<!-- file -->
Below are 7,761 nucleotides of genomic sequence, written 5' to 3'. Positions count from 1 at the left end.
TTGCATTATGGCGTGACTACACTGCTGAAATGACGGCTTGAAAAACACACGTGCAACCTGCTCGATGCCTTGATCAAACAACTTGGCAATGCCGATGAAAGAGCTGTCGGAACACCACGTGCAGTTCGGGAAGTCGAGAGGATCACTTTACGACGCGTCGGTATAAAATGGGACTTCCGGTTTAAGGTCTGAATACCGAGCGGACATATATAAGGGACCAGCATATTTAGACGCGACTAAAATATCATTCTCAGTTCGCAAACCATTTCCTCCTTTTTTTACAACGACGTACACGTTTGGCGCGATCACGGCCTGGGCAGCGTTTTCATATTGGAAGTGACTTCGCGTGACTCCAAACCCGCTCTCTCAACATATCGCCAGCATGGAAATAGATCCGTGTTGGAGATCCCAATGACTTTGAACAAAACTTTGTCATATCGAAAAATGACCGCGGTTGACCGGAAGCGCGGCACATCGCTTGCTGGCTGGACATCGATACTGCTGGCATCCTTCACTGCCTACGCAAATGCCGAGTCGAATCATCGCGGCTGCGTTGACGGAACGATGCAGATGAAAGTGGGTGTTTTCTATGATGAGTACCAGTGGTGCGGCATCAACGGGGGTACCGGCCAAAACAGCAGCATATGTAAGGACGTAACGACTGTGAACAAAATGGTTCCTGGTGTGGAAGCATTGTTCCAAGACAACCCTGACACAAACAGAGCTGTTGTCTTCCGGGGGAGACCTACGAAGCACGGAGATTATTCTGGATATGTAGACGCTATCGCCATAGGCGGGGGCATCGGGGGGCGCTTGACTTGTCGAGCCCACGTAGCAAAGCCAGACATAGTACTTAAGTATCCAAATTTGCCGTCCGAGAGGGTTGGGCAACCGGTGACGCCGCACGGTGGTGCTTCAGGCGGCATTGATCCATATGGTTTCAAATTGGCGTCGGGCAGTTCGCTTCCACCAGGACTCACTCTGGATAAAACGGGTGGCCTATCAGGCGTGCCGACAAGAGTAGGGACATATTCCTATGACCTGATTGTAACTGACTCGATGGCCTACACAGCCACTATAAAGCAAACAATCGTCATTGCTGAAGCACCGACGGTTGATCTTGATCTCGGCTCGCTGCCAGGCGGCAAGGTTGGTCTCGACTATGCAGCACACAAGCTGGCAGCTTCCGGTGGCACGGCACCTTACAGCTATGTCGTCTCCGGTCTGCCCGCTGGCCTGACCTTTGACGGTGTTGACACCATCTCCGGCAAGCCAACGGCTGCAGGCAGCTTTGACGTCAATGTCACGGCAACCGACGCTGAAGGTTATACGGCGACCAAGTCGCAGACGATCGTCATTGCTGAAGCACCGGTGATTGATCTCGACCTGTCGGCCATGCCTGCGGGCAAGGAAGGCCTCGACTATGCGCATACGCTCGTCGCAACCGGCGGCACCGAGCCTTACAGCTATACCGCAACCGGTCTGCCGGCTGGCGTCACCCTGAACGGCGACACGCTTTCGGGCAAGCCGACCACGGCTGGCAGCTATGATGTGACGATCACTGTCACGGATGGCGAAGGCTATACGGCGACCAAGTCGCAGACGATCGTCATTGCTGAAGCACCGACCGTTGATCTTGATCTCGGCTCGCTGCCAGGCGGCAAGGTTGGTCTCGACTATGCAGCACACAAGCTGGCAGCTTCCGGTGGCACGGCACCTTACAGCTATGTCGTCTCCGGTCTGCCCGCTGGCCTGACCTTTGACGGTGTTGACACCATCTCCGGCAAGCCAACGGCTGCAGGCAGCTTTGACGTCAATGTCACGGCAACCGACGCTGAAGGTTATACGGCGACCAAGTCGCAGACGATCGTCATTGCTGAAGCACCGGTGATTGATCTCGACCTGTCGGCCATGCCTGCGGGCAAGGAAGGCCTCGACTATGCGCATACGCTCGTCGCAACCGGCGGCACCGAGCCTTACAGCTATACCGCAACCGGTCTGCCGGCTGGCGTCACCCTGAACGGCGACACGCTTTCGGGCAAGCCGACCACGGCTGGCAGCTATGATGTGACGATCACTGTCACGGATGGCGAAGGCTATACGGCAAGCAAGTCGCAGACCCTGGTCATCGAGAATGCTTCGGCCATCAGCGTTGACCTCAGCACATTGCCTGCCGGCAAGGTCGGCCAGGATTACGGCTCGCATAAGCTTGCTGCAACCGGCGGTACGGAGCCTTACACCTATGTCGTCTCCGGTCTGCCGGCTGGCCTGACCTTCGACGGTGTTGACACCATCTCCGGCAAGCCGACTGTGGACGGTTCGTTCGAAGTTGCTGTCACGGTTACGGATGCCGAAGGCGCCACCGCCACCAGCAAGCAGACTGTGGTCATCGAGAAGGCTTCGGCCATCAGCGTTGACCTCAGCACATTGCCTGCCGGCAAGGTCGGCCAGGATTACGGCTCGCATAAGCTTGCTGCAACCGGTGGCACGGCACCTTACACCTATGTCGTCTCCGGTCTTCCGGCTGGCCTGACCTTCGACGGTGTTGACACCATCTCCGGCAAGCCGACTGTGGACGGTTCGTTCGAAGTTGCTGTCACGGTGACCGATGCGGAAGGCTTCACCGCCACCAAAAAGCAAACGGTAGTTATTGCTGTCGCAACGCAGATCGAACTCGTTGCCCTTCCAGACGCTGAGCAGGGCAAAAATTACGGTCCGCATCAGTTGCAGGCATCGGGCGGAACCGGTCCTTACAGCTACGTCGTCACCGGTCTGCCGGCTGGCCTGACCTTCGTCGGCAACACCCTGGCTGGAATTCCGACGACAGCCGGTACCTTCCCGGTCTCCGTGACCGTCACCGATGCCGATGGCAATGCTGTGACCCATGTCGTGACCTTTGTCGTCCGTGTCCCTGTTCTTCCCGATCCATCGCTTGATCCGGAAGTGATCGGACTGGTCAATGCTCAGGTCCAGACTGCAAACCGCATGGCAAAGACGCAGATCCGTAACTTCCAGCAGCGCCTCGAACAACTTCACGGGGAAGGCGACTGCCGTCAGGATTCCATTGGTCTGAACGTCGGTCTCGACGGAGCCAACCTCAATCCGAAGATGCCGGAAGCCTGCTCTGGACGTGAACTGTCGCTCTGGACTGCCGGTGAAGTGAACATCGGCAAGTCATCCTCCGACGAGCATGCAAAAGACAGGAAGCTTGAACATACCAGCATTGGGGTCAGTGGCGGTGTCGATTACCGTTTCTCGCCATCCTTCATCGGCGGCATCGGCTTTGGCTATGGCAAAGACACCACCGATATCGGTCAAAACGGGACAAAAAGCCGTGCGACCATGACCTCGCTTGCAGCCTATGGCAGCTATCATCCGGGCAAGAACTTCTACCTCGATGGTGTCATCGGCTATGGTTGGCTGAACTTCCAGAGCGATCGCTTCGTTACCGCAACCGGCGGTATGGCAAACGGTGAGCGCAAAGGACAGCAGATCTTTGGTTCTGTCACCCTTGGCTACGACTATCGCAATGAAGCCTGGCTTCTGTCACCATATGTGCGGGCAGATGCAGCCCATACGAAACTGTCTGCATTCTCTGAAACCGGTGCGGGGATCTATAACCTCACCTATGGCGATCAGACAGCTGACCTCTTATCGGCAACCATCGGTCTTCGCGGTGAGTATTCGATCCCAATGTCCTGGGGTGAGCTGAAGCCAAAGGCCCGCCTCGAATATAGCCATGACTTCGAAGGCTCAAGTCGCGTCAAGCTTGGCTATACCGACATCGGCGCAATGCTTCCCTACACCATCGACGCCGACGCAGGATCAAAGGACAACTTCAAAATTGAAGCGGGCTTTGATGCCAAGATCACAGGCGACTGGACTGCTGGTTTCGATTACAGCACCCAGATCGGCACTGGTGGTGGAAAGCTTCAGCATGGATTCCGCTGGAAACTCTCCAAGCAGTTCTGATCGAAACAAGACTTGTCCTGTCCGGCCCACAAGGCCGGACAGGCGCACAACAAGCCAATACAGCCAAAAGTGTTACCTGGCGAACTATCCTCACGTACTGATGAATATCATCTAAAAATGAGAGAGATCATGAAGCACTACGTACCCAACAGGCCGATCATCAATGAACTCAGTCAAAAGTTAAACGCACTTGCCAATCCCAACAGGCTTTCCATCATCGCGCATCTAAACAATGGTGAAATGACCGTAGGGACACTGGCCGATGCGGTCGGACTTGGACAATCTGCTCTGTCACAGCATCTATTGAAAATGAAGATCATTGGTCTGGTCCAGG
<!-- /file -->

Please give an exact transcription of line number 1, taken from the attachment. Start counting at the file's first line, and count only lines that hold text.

Below are 7,761 nucleotides of genomic sequence, written 5' to 3'. Positions count from 1 at the left end.